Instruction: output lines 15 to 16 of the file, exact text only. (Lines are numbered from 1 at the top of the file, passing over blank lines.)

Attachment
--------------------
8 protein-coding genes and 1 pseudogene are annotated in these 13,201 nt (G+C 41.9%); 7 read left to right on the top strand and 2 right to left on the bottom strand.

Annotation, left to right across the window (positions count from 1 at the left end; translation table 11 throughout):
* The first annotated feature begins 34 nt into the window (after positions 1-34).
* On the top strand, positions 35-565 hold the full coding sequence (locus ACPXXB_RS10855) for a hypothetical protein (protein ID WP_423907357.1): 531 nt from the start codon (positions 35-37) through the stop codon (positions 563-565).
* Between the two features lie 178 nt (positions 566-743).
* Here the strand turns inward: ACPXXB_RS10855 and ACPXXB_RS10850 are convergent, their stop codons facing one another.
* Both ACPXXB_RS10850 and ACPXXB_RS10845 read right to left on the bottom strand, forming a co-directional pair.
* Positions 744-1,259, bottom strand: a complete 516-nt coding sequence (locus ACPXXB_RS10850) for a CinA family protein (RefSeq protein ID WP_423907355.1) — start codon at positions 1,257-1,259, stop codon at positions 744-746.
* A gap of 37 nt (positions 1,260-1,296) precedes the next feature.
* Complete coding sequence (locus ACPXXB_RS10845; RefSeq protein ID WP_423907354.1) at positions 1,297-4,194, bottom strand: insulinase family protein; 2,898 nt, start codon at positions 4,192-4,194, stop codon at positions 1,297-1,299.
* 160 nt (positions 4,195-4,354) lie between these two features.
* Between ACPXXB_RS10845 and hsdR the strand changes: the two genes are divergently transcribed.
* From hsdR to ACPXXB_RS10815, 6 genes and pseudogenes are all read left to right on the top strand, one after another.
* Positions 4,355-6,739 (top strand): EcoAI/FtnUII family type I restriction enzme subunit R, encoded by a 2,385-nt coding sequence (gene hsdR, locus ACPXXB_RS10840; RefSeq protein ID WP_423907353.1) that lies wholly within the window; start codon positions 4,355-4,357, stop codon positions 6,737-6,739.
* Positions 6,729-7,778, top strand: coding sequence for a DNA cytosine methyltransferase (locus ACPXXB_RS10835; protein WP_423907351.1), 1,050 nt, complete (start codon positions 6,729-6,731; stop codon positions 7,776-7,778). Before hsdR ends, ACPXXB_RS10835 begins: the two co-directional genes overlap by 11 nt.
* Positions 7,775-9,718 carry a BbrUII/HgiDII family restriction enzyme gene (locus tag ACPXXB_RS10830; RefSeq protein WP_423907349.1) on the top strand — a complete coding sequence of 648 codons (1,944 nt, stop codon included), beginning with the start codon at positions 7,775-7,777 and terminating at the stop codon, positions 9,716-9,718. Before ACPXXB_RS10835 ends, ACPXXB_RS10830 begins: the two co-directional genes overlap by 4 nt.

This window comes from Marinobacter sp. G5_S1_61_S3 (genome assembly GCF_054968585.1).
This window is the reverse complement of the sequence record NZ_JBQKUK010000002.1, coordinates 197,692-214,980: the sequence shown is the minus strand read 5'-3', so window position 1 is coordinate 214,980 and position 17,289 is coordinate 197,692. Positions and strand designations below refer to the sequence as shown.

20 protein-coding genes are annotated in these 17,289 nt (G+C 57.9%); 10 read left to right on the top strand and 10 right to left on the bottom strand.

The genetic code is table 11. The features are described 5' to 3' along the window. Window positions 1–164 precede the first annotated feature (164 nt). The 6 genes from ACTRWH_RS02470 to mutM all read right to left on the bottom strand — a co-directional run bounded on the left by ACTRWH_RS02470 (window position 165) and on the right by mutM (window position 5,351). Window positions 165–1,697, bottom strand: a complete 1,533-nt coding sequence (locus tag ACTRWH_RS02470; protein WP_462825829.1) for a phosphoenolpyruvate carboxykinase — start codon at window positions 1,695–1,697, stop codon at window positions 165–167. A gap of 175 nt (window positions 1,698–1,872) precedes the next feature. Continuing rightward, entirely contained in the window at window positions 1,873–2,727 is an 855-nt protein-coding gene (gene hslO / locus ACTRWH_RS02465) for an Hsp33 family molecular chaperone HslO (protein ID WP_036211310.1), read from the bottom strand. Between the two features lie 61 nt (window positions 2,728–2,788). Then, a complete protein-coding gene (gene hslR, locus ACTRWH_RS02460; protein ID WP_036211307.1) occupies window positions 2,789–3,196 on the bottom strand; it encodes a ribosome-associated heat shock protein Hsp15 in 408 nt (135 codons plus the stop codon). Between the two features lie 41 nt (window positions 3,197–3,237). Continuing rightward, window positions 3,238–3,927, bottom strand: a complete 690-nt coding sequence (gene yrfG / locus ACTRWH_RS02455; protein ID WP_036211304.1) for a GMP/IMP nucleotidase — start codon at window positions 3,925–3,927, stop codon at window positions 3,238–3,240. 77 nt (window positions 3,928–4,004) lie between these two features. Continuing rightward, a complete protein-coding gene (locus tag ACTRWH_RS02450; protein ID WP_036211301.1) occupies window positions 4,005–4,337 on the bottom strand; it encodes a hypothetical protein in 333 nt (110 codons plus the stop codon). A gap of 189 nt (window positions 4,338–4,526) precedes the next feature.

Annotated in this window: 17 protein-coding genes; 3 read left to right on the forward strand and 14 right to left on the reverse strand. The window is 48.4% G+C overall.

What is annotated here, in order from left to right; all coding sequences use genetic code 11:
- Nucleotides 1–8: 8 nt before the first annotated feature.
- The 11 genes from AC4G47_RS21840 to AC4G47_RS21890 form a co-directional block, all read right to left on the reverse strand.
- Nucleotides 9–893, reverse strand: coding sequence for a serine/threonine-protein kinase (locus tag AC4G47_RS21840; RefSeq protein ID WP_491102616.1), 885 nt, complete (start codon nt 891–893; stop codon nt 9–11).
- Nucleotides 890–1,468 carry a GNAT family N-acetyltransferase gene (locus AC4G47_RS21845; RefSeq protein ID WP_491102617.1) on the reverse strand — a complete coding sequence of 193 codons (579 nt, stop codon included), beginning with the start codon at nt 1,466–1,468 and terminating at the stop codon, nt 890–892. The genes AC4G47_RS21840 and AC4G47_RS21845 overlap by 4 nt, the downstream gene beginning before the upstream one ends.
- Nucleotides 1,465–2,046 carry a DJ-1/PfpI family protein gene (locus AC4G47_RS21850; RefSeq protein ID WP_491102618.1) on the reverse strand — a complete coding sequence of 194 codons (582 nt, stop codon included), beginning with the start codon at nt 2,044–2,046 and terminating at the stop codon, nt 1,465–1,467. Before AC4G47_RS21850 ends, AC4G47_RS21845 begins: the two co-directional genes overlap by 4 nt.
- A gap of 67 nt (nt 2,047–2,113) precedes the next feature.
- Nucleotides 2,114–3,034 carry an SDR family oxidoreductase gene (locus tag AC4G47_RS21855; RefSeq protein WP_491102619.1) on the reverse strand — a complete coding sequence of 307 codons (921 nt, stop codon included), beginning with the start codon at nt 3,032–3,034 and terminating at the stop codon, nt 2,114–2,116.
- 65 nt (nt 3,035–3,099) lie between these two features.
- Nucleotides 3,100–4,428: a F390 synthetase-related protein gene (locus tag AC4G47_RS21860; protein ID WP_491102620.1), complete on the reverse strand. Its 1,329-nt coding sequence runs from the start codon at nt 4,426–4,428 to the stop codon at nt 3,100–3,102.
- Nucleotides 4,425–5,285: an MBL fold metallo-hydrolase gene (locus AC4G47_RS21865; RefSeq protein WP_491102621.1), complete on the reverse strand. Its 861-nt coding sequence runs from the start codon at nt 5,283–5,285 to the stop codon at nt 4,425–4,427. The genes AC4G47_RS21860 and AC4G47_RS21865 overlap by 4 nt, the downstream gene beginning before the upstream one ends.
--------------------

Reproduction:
* Positions 6,729-7,778, top strand: coding sequence for a DNA cytosine methyltransferase (locus ACPXXB_RS10835; protein WP_423907351.1), 1,050 nt, complete (start codon positions 6,729-6,731; stop codon positions 7,776-7,778). Before hsdR ends, ACPXXB_RS10835 begins: the two co-directional genes overlap by 11 nt.
* Positions 7,775-9,718 carry a BbrUII/HgiDII family restriction enzyme gene (locus tag ACPXXB_RS10830; RefSeq protein WP_423907349.1) on the top strand — a complete coding sequence of 648 codons (1,944 nt, stop codon included), beginning with the start codon at positions 7,775-7,777 and terminating at the stop codon, positions 9,716-9,718. Before ACPXXB_RS10835 ends, ACPXXB_RS10830 begins: the two co-directional genes overlap by 4 nt.